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6 Principles for Doubting Well

Photo of Chad RagsdaleChad Ragsdale | Bio

Chad Ragsdale

Chad Ragsdale joined the faculty at Ozark Christian College in 2005. He teaches primarily in the areas of Christian apologetics, philosophy, and biblical interpretation. In 2020, Chad was named the new Academic Dean of the institution. Chad has been married to his wife Tara since 2001 and has three kids, Logan, Adeline, and Ryane. He has a BA in preaching and an M.Div in contemporary theology both from Lincoln Christian University. He has a D.Min in engaging mind and culture from Talbot School of Theology.

Seems like I’ve been talking about doubt a lot lately. Whether it’s being asked to respond to the latest exvangelical publicly denouncing their faith on TikTok or friends asking me to intervene with a loved one who is asking difficult questions about God, doubt–and our response to it–has been on my mind a lot. It is important for me to state my two assumptions about doubt here at the very beginning of this post.

Assumption #1 – Doubt is not antithetical to faith, and it may actually be necessary to faith.

Tim Keller put it very wisely:

A faith without some doubts is like a human body without any antibodies in it. People who blithely go through life too busy or indifferent to ask hard questions about why they believe as they do will find themselves defenseless against either the experience of tragedy or the probing questions of a smart skeptic. A person’s faith can collapse almost overnight if she has failed over the years to listen patiently to her own doubts, which should only be discarded after long reflection.

A faith that never asks questions and never struggles with doubts is a faith that is fragile and very much at risk. Just like the human body atrophies without exercise and physical struggle, a person’s faith will atrophy if not exercised with the rigor of struggling through questions. We should all take our faith seriously enough to think about it and even ask questions of it.

Too often the Christians I see who struggle with their faith the most are those who grew up in an environment that was either hostile or terrified of questions. As Keller warns, their faith shatters the first time a skeptic (or life) picks up a rock and heaves it at their faith.

Assumption #2 – I assume that there are good ways to doubt and bad ways to doubt.

If it is true that there are good ways and bad ways to play the piano or parent your children or drive a car, it stands to reason that there would also be good ways to doubt as well as bad ways to doubt. The difference between good doubt and bad doubt is found in both the doubter and in the result of the doubts.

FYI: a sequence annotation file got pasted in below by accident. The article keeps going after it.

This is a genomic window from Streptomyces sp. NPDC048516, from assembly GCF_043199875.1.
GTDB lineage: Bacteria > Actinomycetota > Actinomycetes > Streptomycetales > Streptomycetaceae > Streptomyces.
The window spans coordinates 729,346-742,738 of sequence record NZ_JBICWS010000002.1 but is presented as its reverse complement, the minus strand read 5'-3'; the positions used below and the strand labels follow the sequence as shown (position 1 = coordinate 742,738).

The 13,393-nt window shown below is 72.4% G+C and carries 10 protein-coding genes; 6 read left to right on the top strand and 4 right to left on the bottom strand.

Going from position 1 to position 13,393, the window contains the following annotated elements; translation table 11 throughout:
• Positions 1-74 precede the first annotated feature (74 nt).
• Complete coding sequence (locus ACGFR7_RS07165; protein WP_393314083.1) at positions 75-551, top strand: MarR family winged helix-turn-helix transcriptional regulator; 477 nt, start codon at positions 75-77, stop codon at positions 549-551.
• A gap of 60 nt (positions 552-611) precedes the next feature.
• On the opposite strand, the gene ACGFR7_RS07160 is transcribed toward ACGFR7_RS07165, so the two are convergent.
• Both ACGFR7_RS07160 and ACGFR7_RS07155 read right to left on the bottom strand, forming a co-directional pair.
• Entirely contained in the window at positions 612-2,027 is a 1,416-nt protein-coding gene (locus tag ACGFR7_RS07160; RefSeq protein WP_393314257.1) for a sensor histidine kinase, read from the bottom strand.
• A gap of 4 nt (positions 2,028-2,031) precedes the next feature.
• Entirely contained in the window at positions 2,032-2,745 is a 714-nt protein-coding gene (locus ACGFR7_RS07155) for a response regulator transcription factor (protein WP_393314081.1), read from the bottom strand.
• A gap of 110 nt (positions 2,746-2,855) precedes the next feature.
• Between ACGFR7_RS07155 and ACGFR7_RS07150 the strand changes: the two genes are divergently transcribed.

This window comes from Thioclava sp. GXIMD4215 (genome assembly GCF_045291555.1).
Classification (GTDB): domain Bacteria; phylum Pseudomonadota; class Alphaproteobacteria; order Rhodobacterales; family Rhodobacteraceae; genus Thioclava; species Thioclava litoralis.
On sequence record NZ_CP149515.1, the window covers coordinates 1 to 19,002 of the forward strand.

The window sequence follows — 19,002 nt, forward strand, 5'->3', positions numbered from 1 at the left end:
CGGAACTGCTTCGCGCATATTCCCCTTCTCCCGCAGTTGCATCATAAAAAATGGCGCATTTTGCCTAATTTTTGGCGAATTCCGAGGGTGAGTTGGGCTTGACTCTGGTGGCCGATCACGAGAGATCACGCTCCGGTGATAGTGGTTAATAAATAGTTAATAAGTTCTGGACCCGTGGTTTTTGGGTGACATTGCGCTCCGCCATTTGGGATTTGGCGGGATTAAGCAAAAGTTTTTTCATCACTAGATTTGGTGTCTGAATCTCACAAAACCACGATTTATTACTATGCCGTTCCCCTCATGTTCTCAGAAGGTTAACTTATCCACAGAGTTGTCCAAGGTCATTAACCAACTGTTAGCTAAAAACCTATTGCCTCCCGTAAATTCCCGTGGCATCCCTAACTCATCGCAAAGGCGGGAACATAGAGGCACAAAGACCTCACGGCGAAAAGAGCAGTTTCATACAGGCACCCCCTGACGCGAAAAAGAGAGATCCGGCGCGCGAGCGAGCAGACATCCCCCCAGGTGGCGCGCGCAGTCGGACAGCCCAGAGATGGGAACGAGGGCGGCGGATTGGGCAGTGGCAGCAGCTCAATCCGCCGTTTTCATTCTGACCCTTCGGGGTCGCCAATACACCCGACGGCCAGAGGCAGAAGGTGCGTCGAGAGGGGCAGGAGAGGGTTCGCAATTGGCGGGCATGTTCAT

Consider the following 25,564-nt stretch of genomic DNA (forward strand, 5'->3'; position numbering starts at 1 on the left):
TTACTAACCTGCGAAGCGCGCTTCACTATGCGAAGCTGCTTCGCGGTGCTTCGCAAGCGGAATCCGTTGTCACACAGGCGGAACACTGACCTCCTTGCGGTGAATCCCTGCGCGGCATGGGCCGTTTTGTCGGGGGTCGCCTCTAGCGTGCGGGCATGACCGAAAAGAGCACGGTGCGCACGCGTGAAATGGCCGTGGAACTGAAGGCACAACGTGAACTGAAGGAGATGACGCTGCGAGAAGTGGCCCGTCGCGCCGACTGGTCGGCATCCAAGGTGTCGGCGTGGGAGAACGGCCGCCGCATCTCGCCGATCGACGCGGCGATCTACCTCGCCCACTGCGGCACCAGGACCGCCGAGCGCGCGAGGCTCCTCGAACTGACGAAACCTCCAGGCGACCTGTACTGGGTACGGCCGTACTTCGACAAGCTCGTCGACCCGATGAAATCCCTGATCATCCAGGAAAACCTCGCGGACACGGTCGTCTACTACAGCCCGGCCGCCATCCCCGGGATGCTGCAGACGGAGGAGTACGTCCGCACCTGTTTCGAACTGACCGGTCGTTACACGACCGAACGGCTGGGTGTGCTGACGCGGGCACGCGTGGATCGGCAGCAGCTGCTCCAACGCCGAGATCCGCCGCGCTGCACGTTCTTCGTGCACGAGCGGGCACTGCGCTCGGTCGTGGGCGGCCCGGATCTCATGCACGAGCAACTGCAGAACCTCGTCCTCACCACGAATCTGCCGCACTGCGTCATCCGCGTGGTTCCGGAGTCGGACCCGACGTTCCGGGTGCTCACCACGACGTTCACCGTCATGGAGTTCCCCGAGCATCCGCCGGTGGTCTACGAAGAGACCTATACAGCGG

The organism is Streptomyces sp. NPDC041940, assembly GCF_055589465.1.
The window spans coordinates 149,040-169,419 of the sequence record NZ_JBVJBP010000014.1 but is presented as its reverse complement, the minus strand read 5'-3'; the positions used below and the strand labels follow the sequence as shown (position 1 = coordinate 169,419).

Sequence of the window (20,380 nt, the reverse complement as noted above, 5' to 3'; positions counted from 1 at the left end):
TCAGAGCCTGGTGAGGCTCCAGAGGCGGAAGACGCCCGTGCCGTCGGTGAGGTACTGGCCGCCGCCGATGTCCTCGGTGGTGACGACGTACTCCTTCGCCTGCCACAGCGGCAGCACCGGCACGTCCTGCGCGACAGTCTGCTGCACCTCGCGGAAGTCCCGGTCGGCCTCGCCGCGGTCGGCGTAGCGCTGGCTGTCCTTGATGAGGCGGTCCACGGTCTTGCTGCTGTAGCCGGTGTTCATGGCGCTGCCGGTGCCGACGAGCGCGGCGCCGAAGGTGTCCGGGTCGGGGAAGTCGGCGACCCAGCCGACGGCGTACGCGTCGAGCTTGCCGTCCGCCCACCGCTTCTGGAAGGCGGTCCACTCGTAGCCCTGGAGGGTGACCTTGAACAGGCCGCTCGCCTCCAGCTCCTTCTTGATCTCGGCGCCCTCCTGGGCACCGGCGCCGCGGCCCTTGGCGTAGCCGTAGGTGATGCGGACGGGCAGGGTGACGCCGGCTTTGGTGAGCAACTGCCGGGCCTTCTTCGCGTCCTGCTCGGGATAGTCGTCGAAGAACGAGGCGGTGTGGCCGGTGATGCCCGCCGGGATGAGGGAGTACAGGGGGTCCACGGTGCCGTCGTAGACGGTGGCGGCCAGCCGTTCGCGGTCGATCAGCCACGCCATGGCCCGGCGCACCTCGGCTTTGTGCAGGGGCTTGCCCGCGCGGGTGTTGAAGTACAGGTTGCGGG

The good doubter is driven by virtue of an honest (but sometimes painful) search for the truth. On the other hand, the bad doubter tends to be overcome by his own doubts. His doubts have consumed him. They are all that he can see. Good doubt ends in truth and flourishing; bad doubt ends in disillusionment and despair. Not everyone who doubts is doubting well, so in this post I offer a list of principles for doubting well.*

#1 – Name your doubts.

Sometimes doubt comes in the form of a hard-to-define feeling or mood. I think this is what some people mean when they reference a “season of doubt.” Abstract doubts are harder to address, so I advise people to name their doubts specifically.

It is also helpful to identity if a doubt is what I call a level one, level two, or level three doubt. A level one doubt is a doubt concerning a fundamental to faith such as the existence of God. A level two doubt is a doubt concerning an element of Christian doctrine which is not essential to a person’s salvation such as the age of the earth. A third order doubt might involve denominational or congregational peculiarities such as what a congregation believes about worship.

Identifying these levels will help the doubter to keep things in perspective.

For instance, struggling with young earth creationism versus theistic evolution is no reason to abandon God altogether. Or, having questions about what a particular church believes about women in ministry is not a good justification for abandoning the Church altogether.

In one recent example, a friend of mine had a family member who watched a video “exposing” several supposed contradictions in the Bible. The video has caused this person to question whether God even exists. This is a category error. It is completely possible and reasonable to maintain conviction about the existence of God while also struggling through various biblical texts. To put it another way, a difficult text in the Bible doesn’t cancel out all of the very good reasons to believe that God exists.